New College was excited to host an artistic hub during the annual Native American Indigenous Studies Association conference (NAISA), co-curated by Assistant Professor Karyn Recollet of the Women & Gender Studies Institute and Jenny Blackbird, Ciimann/Kahuwe’ya/ Qajaq Indigenous Language initiative program coordinator at the Centre for Indigenous Studies this May. With New College's D.G. Ivey Library hosting Ange Loft’s Talking Treaties in Tkaronto multi-media installation.
The conference was unfortunately cancelled due to COVID-19, but the Indigenous Digital Artistic Hub — an exceptional collective of Indigenous artists and "art-ivists" — has worked to offer a series of creative online events to experience and enjoy together, yet not — in this moment of a collective pause.
Schedule of Events
All events are free, but registration is required.
May 28th, 2020, 4-5 pm
Connecting with our First Family: A virtual studio visit with Nyle Johnston
Gaa-izhi-azhenaadiziyang nindinimaaganinaan: Connecting with Our First Family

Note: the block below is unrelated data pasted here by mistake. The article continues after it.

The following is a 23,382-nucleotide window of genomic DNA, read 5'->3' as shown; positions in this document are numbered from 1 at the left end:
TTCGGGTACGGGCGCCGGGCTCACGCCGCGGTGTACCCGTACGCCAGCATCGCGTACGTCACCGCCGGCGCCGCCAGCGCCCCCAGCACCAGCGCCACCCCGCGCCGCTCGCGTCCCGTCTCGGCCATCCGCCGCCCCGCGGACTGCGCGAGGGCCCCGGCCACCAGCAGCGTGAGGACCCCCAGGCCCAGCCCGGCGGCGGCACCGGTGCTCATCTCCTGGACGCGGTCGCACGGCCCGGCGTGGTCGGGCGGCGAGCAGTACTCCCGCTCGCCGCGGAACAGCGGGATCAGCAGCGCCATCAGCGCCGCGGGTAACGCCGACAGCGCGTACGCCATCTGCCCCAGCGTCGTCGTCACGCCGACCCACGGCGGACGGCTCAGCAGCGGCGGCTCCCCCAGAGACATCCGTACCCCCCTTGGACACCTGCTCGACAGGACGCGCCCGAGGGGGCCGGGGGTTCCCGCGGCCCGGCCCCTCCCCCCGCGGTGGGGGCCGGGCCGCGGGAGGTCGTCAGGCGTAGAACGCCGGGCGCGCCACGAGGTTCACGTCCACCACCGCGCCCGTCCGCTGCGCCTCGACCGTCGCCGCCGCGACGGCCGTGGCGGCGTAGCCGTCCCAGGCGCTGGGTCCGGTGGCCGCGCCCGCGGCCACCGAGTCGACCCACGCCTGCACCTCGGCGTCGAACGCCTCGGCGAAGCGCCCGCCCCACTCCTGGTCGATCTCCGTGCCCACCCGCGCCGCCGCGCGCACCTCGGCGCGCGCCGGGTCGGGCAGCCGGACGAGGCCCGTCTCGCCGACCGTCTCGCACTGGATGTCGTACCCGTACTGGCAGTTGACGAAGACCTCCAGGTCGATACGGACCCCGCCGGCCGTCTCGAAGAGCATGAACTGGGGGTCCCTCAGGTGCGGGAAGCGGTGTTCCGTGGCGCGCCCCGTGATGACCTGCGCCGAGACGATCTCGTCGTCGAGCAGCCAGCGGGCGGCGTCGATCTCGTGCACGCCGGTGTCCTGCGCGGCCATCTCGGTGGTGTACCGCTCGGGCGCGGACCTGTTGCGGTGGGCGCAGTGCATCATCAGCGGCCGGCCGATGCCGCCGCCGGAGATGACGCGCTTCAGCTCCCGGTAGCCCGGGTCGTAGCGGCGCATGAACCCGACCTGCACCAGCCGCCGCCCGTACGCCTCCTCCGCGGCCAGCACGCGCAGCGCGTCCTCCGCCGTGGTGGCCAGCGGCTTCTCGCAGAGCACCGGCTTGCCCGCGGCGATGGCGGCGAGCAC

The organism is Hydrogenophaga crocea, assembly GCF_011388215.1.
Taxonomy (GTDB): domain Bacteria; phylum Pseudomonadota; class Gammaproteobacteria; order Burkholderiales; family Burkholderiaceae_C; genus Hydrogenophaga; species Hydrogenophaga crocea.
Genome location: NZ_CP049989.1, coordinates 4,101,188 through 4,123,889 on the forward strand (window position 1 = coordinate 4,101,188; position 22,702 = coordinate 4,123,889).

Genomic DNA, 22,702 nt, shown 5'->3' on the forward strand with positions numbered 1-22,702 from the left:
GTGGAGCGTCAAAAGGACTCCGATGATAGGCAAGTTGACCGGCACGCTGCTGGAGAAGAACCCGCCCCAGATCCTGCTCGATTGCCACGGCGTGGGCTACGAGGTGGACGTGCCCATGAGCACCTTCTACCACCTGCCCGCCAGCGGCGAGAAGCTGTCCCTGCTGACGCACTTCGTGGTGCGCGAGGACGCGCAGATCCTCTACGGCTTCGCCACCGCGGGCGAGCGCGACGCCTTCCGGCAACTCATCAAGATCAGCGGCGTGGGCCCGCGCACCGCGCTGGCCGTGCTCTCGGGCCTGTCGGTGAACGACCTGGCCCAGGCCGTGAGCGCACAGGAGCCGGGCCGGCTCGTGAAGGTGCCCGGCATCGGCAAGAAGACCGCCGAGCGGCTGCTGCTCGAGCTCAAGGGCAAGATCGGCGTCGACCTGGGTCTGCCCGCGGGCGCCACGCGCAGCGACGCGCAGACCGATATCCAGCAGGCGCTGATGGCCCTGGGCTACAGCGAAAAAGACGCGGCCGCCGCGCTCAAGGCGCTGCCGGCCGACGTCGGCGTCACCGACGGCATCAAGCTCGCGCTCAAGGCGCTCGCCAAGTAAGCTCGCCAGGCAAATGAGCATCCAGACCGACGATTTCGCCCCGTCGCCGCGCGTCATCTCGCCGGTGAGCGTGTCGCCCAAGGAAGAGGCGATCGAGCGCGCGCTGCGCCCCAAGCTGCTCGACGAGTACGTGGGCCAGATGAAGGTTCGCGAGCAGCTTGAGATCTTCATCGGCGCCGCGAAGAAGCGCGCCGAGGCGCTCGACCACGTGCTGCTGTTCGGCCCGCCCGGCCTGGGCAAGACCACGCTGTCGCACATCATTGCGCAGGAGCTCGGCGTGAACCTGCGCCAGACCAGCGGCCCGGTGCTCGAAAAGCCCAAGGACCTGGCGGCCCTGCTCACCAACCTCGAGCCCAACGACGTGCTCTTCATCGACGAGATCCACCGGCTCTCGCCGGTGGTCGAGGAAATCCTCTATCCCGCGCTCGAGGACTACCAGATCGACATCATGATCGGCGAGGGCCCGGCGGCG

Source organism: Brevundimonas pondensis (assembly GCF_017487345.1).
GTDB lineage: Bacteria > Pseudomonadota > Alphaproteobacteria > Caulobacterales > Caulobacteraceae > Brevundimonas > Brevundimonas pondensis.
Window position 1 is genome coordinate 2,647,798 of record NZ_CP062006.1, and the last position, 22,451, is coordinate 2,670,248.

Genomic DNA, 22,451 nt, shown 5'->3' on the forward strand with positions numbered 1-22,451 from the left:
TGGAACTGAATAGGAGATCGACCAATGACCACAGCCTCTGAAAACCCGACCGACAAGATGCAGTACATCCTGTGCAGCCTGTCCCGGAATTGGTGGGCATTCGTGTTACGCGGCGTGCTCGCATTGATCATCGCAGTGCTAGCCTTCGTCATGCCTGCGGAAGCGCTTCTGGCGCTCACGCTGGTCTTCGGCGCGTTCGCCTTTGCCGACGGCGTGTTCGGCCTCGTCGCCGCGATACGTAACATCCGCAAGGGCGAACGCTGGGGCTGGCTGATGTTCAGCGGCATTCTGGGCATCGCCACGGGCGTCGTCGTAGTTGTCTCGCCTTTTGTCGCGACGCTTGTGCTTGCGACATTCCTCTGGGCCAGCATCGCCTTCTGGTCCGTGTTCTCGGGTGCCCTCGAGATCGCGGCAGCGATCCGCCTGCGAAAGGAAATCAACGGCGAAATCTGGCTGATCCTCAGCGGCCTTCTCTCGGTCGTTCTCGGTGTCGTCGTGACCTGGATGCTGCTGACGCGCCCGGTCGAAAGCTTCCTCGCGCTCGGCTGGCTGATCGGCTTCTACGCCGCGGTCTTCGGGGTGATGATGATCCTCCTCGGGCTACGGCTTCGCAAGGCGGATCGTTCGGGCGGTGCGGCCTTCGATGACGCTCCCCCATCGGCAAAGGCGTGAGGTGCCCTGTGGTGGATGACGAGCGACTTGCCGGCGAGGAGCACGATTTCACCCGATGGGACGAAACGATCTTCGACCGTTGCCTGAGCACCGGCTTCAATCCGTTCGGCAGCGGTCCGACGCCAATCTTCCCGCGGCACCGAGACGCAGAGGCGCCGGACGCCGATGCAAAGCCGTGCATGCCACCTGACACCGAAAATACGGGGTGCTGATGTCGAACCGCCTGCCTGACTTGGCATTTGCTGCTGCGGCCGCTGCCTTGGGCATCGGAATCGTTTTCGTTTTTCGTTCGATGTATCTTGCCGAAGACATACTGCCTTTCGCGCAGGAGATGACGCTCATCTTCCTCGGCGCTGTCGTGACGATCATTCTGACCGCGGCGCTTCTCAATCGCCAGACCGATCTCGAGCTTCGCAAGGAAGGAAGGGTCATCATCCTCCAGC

This interactive workshop looks to the tradition of storytelling as a foundation for learning. Participants will have the opportunity to explore the use of visual art as a catalyst for student voice and interdisciplinary teaching and learning. Register now.
June 4th, 2020, 4-5 pm
‘happening’ - A conversation & activation between Jenny Blackbird, Karyn Recollet and special guest Liz Osawamick
We ask, how do we think alongside a strawberry, as a more-than-human relation/as a ready to be worn, or offered-extension of care? What are the concepts and forms, shapes of care, and relationality that does not require a performance of a knowable, consumable packaged Indigenous aesthetic? What are the technologies of emergence that we hold tender and close at this moment in time? How does being in relation with a berry extend into a conversation of critical care-ing technologies?
We ask you to bead alongside us, with us, together, yet not — in this moment of a collective pause. Learn more and register.
June 11 & 18: Decolonization: What does it mean to reclaim our bodies with Nazbah Tom
Nazbah Tom, Diné, is a somatic practitioner. They support individuals and groups through a process of embodied transformation using a combination of conversation, breath work, new skills, bodywork, and gestures. Their work aims to humanize and reconnect us to ourselves, each other, and our land.
Using a combination of somatic prompts, conversation, and interactive processes, participants will begin an exploration into their somas (mind/body/spirit). Learn more and register.
The Indigenous Artistic Hub is supported by the and the Jackman Humanities Institute. More events to be announced on the New College website.